Thinking our way out of over-engineering solutions
Free and unregulated cycle schemes sound like an impossible nightmare that we could never really make happen: someone will steal the bikes, they'll end up all over the country. Institutions therefore rally around and make it their business, quite literally, to provide secured bicycles for rental so that people cycle more.
It all seems so logical, but it's the kind of (successful but expensive) thinking from an old model of paternalistic "what can your country do for you", while some of the most exciting ideas, web platforms, institutions and technologies in the past five years have been all about "here's a platform, now what can you do for your country/peer group/friends".
I wanted to explore what a new business model around the old problem of bike sharing schemes might look like.
The $10,000 bike, versus the $150 bike
London's "free" bike scheme cost the locals and sponsors Barclays £25m for a programme that will run for x years. The cost per bicycle is therefore £4166. It's been a hugely successful scheme, with its millionth ride clocked up in just 10 weeks, and hardly any have been stolen (the bikes are a good bit heavier than Paris', where nearly 70% have been stolen or vandalised and required replacing).
But £4166 seems a lot for one bike, with Mayor Boris' £25m giving him only 6000 or so bikes. How much more powerful could things be if we did away with the expensive secutiy measures, expensive (heavy and cumbersome) bikes, big IT that supports such a project (and breaks down) and replaced them with the cheapest bike we can find, no security measures and a good dose of trust in our citizens, providing 163,000 bikes instead?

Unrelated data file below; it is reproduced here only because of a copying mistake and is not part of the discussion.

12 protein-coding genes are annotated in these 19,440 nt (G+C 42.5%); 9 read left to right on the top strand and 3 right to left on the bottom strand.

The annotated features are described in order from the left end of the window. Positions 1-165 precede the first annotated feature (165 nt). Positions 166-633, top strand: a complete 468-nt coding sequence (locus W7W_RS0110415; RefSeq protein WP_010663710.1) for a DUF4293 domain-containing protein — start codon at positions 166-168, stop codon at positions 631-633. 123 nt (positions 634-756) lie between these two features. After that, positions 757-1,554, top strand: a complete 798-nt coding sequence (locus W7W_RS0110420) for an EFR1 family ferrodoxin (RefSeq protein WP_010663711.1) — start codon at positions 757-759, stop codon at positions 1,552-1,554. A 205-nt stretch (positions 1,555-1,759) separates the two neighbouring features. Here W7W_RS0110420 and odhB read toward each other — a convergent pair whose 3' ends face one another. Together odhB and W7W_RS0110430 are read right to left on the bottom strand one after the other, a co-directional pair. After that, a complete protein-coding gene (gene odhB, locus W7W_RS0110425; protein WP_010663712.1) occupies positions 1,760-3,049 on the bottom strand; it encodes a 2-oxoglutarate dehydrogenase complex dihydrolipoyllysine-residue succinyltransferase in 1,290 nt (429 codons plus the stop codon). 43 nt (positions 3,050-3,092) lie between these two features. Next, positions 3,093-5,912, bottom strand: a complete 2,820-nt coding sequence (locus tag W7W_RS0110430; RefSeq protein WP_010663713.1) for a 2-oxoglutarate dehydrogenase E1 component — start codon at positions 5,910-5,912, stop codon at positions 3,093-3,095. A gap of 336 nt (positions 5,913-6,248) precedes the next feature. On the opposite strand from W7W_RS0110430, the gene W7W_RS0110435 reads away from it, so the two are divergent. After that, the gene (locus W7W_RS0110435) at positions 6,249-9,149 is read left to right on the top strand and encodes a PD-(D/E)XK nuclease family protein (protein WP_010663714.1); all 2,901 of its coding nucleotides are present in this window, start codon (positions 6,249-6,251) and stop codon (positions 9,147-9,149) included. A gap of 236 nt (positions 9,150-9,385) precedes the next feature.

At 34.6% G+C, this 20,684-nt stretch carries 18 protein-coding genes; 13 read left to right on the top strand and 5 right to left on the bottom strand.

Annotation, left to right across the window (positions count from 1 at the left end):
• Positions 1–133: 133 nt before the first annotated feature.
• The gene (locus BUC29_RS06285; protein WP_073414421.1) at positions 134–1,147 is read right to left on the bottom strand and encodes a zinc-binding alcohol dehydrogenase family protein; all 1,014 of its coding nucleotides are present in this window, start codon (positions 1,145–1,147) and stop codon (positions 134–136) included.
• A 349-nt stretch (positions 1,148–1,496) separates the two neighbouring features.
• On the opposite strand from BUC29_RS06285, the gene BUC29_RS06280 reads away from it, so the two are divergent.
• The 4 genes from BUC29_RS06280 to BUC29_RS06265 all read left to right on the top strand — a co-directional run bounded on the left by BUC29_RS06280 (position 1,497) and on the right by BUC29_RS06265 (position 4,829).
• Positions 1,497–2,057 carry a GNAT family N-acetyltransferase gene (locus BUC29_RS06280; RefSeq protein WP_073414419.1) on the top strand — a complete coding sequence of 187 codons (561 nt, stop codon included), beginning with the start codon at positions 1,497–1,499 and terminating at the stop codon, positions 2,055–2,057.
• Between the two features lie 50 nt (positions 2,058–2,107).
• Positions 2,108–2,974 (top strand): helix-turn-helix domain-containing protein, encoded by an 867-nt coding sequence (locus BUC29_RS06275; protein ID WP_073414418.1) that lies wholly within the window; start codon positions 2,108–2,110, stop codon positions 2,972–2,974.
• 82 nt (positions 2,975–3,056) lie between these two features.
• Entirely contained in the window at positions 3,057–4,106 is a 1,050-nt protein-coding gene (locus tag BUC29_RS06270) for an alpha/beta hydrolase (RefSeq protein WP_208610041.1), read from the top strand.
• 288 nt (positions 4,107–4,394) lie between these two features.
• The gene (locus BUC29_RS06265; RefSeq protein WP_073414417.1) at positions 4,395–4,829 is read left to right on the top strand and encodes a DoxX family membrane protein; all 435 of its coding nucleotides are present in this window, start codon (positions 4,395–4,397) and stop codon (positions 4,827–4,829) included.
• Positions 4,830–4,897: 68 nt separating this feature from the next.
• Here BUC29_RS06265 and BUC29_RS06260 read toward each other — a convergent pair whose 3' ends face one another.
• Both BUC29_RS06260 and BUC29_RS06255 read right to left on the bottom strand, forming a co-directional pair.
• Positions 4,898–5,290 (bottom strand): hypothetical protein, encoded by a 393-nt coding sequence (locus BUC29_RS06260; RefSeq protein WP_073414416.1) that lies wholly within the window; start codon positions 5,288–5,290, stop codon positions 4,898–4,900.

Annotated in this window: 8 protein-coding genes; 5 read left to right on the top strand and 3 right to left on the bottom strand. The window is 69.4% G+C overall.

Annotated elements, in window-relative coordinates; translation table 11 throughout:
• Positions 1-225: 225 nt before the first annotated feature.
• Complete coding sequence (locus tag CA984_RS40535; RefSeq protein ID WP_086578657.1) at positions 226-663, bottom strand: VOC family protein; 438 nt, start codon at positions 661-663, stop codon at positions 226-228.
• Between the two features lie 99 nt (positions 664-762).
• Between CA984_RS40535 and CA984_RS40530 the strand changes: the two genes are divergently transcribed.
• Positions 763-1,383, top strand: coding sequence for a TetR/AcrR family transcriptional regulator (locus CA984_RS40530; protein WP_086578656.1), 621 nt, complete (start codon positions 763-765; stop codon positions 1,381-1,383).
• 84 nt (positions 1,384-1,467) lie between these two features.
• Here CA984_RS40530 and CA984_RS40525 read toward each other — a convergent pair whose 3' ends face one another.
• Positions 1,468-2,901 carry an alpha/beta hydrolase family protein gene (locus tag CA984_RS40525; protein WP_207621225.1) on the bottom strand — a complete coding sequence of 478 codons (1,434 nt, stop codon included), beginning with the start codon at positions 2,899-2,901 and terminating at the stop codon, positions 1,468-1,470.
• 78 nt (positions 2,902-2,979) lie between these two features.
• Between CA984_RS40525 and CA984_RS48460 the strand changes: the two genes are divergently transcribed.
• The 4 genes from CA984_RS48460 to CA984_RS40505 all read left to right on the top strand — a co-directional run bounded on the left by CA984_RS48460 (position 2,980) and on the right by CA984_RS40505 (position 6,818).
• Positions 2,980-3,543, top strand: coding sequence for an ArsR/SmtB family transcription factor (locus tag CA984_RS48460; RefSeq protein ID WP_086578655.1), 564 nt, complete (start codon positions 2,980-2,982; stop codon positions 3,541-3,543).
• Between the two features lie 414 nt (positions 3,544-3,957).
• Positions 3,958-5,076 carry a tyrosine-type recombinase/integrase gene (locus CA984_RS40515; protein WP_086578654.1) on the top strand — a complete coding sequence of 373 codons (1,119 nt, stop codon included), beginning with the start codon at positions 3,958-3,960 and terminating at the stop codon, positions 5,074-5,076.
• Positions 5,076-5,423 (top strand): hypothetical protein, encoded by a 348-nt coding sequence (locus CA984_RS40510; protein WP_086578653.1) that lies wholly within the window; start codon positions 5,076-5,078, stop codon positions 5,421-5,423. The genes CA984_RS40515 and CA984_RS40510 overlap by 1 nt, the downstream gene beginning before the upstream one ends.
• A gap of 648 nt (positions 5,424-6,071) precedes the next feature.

It wouldn't work here [insert any Western country].
Paris shows us that vandalism and theft of their cute with-basket model was a costly mistake. London has "beaten" its Gaullic neighbour with its highly secure and tech-ed up solution. Countless others, including some who've already tried totally unregulated free cycle schemes, have floundered, seeing all their bikes stolen in months.
But then Mountain View, California, sees its streets relatively free of the automobile (we are in the land of the automobile, after all). Most people opt to take one of the free red-yellow-blue-and-green bikes their main employer leaves unlocked, lying around. Why is Google able to do what entire Governments seem unable to achieve?
Is it cultural? It's partly that, but Google have done something that Governments are notoriously poor at: it's generated the culture it wanted, a culture of mutual respect, a culture of the gift economy, both through its business model, large free lunches and orange juices for visitors, staff and the visitors' taxi drivers, but also through its bike sharing scheme. We'll gift you this bike - and keep replacing them - but in return we ask you not to take us for a metaphorical ride.
And it works. It works, I think, because these bikes are everywhere and they're fun. They've been gifted by a neighbour of yours in the city, not provided for you.
So, if we were to take the Paris or London models, what is the answer to stopping people stealing bikes and having them appear all around the country? I'd argue that if Governments want people to take the bike and not the car, that's no bad thing. In fact, if we can harness thiefs as the distribution network for one bike per citizen, then I'd see more cash heading into the core solution to the problem: more bikes for people who don't yet bike.
As in Mountain View, there comes a point where the proliferation of an idea or an object turns it from scarce valued thing into a commodity. It lets everyone know where the bike came from - it's been beautifully painted in the company colours. Let's get our nations cycling to work (and cycling for play) by making cycling a cheap commodity. We used to give £250 for every child that was born. What would happen if we give a £100 bike for every adult who wants one?
More importantly, though, how could we harness the Google lesson I think I've spotted, in making public services gifted to people, rather than provided for them? What would the social fall-out be in terms of changing this language? What would the advantages be?
Nick Hood suggests that one of the education assumptions we have in the Western world is that education is a right; he asks "what would happen if we said that education was a privilege" or, in Google words, a gift?